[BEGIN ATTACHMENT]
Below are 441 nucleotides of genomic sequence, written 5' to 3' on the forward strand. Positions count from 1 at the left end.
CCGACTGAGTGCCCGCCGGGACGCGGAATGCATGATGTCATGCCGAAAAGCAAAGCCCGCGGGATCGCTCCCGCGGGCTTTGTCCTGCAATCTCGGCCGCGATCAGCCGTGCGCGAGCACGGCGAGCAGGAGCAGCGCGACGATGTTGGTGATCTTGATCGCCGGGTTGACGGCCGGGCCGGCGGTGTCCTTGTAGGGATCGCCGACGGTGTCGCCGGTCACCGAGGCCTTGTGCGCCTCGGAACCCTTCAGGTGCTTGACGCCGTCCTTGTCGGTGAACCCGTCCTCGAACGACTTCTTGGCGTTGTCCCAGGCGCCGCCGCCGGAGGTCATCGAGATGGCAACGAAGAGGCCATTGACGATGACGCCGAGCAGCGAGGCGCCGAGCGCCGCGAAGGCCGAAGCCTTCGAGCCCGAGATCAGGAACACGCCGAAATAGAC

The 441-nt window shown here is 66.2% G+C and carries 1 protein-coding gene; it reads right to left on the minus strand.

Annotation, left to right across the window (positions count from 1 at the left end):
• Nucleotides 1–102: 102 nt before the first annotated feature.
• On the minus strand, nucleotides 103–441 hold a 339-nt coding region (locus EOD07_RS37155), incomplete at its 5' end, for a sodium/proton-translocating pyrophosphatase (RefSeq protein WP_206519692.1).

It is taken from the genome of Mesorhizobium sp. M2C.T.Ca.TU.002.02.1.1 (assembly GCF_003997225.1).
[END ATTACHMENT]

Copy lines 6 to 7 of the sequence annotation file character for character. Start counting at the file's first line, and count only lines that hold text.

• On the minus strand, nucleotides 103–441 hold a 339-nt coding region (locus EOD07_RS37155), incomplete at its 5' end, for a sodium/proton-translocating pyrophosphatase (RefSeq protein WP_206519692.1).

It is taken from the genome of Mesorhizobium sp. M2C.T.Ca.TU.002.02.1.1 (assembly GCF_003997225.1).